How can we have Passover without wine? This is a question that is asked of me each year as Passover approaches. I always answer that the blessing is over the fruit of the vine and grape juice is perfectly acceptable. I then ask a different set of questions.
It’s rare that an Orthodox rabbi chooses to omit an important Jewish ritual in his holiday celebrations.
You can’t go wrong with a bottle of wine from one of Israel’s big five wineries — Carmel, Barkan, Golan Heights, Binyamina, Teperberg — or from other well-known brands whose consistent quality has earned them a solid place on American retail shelves, such as Tishbi, Dalton, Galil Mountain and Recanati.
Producing wine atop a tranquil mountain in a remote area of northern California is quite a way to make a living. For Benyamin Cantz, whose one-man operation in the hills of Santa Cruz produces kosher wine from organic grapes, it's also a calling.
This year, more than 1,000 Los Angeles families in need received food from organizations that provide assistance specifically for Passover.
As Israeli wines win medal after medal in international competitions, their entry into the mainstream fine wine market is hardly news anymore.
Jewish wine enthusiasts in Pico-Robertson now have a specialty shop of their own where they can taste, talk about and buy kosher wines from all over the world. The Cask, which opened its doors in April, plans to offer more than 500 kosher wines and 125 scotches when fully stocked, in addition to other spirits. Although the store does not carry kosher certification, owner Michael Bernstein said he will not stock anything that is not kosher.
Dive into all things Israeli this month in support of the country’s 63rd birthday. From the unique and creative beauty of Israeli fashion designers’ lines to Israel-based organizations that have made it their mission to help the less fortunate, these pieces reflect the Jewish state’s enduring and innovative spirit.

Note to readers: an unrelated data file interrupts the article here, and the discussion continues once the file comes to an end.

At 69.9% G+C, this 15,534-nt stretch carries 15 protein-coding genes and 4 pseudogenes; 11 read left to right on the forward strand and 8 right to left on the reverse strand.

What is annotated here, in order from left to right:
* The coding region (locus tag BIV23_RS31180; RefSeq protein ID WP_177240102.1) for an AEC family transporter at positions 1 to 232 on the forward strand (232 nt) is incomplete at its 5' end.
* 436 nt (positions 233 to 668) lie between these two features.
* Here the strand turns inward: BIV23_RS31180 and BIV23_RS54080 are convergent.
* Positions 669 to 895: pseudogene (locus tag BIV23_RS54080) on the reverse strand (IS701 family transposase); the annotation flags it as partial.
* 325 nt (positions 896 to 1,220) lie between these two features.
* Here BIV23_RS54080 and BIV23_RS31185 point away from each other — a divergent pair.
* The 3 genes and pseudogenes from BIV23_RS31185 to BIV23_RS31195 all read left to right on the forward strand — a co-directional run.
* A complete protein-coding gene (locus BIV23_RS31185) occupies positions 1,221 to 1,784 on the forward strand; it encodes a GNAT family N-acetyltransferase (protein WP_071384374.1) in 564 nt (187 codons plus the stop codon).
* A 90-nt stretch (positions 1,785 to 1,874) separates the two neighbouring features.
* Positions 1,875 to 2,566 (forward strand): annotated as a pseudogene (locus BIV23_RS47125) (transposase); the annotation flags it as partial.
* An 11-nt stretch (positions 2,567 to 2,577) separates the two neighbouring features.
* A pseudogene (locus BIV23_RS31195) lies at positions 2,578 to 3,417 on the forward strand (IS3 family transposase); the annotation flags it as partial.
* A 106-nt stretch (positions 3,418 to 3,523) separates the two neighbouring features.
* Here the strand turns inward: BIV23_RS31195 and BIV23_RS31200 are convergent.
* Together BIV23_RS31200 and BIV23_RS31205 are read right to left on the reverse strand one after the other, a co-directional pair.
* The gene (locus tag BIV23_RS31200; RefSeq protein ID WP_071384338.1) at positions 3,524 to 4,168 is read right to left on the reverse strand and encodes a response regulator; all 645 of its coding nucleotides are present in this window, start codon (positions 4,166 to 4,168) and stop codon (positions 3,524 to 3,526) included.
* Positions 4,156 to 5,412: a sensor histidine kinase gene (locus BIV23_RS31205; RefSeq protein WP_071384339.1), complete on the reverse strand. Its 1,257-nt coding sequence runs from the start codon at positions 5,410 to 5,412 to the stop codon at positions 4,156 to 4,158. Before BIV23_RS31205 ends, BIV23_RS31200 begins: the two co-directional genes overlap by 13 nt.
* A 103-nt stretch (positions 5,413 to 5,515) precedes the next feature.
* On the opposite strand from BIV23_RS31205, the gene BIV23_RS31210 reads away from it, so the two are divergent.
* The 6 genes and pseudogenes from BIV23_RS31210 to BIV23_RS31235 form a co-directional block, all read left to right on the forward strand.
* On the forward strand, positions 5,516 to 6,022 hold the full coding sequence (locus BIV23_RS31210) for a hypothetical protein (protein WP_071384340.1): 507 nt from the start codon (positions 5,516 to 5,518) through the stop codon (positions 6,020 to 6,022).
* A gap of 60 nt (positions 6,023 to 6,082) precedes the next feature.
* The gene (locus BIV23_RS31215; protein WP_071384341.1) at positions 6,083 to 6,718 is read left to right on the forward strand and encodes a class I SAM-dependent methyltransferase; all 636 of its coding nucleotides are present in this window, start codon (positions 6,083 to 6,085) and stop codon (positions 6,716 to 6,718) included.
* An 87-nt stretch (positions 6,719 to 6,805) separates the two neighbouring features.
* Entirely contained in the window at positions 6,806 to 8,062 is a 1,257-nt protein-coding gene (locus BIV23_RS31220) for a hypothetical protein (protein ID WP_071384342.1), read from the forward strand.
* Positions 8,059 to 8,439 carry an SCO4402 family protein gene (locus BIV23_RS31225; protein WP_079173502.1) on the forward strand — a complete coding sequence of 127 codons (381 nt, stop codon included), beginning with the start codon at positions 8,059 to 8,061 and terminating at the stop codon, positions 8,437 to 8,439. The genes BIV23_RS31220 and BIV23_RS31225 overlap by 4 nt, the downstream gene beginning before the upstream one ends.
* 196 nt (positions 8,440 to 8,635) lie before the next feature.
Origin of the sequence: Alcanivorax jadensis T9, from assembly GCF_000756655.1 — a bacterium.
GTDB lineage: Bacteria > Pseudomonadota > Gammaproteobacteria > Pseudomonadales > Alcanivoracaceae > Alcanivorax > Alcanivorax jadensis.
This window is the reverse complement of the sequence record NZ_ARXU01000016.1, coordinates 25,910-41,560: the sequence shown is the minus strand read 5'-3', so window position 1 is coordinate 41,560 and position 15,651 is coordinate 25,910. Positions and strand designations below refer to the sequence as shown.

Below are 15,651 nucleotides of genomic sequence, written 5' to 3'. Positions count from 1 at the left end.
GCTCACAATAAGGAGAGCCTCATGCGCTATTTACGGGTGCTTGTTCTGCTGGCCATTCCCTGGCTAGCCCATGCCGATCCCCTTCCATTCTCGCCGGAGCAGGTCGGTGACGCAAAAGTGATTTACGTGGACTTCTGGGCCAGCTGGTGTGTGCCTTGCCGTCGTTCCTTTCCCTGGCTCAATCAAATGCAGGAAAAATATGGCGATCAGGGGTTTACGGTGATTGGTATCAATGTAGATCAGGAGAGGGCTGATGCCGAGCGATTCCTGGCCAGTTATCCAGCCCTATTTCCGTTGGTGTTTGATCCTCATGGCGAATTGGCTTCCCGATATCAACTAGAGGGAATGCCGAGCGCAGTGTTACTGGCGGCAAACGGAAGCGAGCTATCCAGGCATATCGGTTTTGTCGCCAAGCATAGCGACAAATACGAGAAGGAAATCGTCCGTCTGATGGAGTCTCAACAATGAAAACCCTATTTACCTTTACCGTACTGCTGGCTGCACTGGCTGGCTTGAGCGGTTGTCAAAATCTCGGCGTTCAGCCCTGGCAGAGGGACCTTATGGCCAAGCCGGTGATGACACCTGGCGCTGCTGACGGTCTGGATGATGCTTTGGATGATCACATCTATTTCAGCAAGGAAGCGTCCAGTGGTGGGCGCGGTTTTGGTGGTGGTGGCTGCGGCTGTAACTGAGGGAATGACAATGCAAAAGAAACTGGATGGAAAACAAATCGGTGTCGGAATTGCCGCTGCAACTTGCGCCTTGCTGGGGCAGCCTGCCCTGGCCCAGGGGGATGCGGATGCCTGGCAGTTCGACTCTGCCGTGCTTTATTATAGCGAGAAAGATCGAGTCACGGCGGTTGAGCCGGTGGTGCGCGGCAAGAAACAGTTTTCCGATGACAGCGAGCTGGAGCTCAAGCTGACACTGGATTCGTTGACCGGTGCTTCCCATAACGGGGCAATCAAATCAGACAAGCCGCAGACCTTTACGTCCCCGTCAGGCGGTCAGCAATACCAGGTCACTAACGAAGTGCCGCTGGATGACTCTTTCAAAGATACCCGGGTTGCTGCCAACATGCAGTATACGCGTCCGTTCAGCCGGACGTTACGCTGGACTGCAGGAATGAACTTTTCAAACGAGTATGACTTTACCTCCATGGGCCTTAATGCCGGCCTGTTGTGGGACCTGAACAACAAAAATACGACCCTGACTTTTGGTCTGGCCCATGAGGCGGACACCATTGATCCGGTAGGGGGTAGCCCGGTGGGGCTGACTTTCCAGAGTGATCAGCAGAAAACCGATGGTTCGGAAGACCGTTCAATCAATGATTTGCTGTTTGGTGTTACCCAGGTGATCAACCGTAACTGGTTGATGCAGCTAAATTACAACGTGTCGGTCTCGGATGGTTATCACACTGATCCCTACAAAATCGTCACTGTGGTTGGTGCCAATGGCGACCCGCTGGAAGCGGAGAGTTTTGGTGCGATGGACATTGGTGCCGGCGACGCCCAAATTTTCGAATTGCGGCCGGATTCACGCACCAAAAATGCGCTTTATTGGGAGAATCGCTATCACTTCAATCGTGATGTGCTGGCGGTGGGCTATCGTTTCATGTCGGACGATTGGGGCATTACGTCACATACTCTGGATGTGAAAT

For the first time, the grand prize at Italy's leading international wine competition has been awarded to an Israeli winery. The Golan Heights Winery, founded in 1983 in Katzrin, beat out 3,720 wines from from more than 1,000 producers in 30 countries to take home the so-called "Wine World Cup" -- the Gran Vinitaly Special Award granted ahead of Italy's annual Vinitaly wine trade fair in Verona, one of Europe's top wine events, which opens Friday.
A Montreal synagogue was charged with circumventing the government's liquor regulator by importing its own wines and spirits.
“It is in the Negev that the creativity and pioneer vigor of Israel shall be tested,” David Ben-Gurion said more than 50 years ago.
Israel’s first prime minister expected others to follow after he moved into Israel’s southern desert in 1954, when he was still in office. He would live there for nearly two decades, but few would move to join him.
"Quietly and without attracting much consumer attention," said wine critic Mark Squires, "Israel has developed a wine industry that will confound preconceptions."Only in the past 25 years has there been any real quality wine produced in the Promised Land that deserved attention. But now the plot -- though thankfully not the wine -- thickens. A growing number of boutique winemakers have turned the corner qualitatively and are making some superlative wines. Indeed, there is one Israeli wine that plays on the world stage and merits inclusion in any great cellar: Domaine du Castel.
Profile of winemaker Eli Ben-Zaken, owner of Domaine du Castel winery, a family operation in the Judean hills in Israel.